The Buffer and why it's needed
By Retirement Commissioner Diane Maxwell
One of the roles parents and grandparents play is to give the next generation great advice.
They may not always want it, or listen to it at the time, but maybe more sinks in than we realise.
And when it does, it can make a big difference to the lives of those we love.
Here's something I'm going to be telling my daughter; she's only a teenager now but it's something I want her to take into early adulthood.
It’s the power of The Buffer, otherwise known as the Emergency Fund or Rainy Day Savings.
It's a sum of money that will cover the unexpected, pays the rent or mortgage after a job loss.
It's the money that enables you to leave a terrible job, or a bad relationship, or gets the car back on the road after a failed WOF.
It saves you from having to borrow fast and often expensively, or choosing costly options to get by.
In the US, people who can’t afford a new set of tyres can rent them.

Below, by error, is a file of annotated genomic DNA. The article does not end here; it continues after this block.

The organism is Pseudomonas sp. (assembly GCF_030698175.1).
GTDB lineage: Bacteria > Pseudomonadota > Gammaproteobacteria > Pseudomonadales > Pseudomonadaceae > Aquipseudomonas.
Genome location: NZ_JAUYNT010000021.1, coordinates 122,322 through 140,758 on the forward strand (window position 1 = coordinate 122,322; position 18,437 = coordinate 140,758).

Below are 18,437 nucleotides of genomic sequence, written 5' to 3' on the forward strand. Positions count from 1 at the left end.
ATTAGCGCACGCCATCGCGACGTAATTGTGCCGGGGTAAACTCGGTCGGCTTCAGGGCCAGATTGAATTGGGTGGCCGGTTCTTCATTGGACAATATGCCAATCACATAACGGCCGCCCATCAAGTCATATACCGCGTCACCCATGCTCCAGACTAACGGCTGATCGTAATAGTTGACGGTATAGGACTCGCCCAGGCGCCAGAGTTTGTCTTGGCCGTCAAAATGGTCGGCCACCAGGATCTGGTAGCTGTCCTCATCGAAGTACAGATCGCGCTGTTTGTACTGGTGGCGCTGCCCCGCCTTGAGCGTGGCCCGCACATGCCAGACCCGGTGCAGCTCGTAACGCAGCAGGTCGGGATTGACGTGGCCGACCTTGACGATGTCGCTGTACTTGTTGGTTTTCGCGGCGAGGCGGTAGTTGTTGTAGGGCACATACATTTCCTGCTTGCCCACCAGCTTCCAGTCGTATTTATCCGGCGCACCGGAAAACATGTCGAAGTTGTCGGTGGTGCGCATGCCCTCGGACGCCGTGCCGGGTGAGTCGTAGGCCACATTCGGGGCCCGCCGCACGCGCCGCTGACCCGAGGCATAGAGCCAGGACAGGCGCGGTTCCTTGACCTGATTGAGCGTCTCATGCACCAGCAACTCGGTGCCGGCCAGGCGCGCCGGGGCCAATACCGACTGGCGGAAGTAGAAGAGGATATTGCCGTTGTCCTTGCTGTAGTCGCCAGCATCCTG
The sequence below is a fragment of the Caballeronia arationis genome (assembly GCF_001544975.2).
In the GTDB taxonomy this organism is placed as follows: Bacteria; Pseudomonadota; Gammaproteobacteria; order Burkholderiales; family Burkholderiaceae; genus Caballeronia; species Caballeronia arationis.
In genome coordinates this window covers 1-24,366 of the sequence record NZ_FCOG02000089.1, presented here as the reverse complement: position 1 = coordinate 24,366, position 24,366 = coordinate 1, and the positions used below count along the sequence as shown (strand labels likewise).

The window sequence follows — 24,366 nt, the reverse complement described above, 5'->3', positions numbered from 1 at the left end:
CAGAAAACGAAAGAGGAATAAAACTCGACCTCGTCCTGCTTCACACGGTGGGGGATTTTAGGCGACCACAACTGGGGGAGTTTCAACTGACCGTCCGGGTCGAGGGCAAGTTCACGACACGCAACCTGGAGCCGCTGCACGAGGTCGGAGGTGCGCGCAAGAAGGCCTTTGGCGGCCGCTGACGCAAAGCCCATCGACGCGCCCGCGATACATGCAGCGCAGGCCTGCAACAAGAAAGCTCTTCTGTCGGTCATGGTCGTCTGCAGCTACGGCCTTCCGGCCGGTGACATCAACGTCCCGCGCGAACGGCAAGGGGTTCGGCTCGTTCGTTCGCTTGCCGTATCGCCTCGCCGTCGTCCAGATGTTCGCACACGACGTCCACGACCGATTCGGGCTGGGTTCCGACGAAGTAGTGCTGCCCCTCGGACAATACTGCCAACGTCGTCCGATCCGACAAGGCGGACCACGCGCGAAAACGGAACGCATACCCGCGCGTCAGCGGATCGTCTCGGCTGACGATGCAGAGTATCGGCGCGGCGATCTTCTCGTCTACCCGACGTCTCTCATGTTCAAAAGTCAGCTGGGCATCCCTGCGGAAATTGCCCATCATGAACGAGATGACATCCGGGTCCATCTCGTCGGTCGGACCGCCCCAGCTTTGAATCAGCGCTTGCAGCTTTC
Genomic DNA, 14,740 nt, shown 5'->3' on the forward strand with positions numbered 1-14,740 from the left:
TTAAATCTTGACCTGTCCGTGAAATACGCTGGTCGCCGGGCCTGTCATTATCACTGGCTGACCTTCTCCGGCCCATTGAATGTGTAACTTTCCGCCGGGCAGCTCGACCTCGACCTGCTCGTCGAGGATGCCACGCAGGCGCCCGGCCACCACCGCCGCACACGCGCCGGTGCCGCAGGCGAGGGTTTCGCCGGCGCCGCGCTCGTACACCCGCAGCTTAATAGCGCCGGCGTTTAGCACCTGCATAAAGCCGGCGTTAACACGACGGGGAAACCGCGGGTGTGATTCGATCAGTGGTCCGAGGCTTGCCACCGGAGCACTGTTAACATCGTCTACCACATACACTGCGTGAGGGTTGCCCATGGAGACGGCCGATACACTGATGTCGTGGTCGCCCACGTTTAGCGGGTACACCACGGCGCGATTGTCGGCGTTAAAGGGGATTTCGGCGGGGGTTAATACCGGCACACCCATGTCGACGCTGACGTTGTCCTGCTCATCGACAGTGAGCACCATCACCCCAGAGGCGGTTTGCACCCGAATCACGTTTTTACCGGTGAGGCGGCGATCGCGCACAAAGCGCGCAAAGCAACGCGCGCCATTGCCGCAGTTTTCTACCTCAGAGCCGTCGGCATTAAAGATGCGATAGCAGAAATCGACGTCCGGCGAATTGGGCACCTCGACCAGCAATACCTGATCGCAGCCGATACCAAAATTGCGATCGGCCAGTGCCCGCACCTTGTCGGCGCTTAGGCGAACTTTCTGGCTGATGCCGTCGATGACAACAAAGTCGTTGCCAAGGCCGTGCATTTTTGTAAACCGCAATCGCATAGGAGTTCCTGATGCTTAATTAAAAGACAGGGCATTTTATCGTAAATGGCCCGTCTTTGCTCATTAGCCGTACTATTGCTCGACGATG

After a year they have paid the full cost of a new set of tyres, but they still don't own any tyres.
Then they have to spend more. It only takes a few of those life events to keep you down and keep you struggling financially.
Research from New Zealand, the US and the UK tells us that having rainy day savings determines our financial health, and that it's a mindset.
I talk to lots of 20 and 30 somethings who are comfortable 'running on empty'.
The plan is to borrow for the unexpected, or there's a belief that 'something will come up'.
That 'something' is often relying on parents or grandparents to step in, or going to a bank or payday lender.
Many readers will be thinking, 'I know this, I grew up understanding the power of The Buffer'.
Well, it seems that some of the next generation didn't get the memo, so they need your wise words and the time is now!
Rainy day savings tips
Editor's note: Views expressed by contributors are not necessarily those of the Office for Seniors